One in five British importers have altered their supply chains because of geopolitical tensions, particularly with China, new research suggests.

A survey by the Institute of Directors (IoD), found that 20.5% of importers have altered their supply chains because of tensions abroad, while a further 14.5% were considering doing the same.

Just 42.4% of importers said their supply chain had been unaffected by the geopolitical tensions.

Many firms have become “more risk aware” since the pandemic and the invasion of Ukraine, the research suggested, and are looking for stability.

Some are particularly concerned about sudden disruptions to their supply chains if UK-China relations deteriorate as well as the security of their data in Chinese systems, according to the IoD.

Emma Rowland, trade policy adviser at the IoD, said: “It is clear businesses are sensing geopolitical-shaped clouds on the horizon, particularly while China’s standing with the US, Russia and Taiwan remains uncertain.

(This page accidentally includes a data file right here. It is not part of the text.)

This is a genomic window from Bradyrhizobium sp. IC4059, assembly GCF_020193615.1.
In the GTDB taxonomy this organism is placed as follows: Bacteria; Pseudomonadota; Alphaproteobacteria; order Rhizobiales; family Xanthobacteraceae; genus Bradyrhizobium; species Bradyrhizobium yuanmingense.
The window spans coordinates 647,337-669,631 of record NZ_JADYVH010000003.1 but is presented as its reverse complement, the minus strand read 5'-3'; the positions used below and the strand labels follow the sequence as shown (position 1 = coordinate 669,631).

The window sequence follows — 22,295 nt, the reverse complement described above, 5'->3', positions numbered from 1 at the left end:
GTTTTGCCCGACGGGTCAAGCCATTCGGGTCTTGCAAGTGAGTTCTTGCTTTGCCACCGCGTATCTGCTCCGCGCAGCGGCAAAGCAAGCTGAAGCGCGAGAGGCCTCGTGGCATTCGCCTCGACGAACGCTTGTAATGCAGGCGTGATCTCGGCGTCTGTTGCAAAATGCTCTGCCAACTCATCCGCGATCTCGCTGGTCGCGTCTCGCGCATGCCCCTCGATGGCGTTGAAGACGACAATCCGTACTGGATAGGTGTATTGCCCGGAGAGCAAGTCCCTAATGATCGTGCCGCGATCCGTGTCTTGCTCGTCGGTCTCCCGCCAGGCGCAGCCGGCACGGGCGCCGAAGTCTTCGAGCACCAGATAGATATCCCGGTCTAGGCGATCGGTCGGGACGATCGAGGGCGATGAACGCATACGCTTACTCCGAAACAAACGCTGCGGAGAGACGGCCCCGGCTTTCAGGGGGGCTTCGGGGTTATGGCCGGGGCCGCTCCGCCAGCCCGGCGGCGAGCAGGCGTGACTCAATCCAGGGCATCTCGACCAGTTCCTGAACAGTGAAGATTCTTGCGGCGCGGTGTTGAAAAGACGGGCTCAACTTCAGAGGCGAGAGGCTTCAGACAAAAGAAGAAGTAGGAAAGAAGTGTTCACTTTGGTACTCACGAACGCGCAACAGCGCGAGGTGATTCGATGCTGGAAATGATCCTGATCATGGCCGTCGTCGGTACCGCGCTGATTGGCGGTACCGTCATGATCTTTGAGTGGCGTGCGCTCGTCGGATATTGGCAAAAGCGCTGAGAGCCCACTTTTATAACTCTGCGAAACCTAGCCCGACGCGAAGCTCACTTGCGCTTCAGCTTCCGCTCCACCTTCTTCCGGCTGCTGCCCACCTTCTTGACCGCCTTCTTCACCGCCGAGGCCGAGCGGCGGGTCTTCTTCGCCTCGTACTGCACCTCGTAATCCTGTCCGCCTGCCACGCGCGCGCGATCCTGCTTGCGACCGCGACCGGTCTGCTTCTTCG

“The pandemic, coupled with the invasion of Ukraine, has exposed vulnerabilities in international supply chains and an overreliance on countries perceived to be high-risk to the UK.

“Ultimately, firms are pursuing long-term stability in their supply chains, so they can provide certainty to their customers.”

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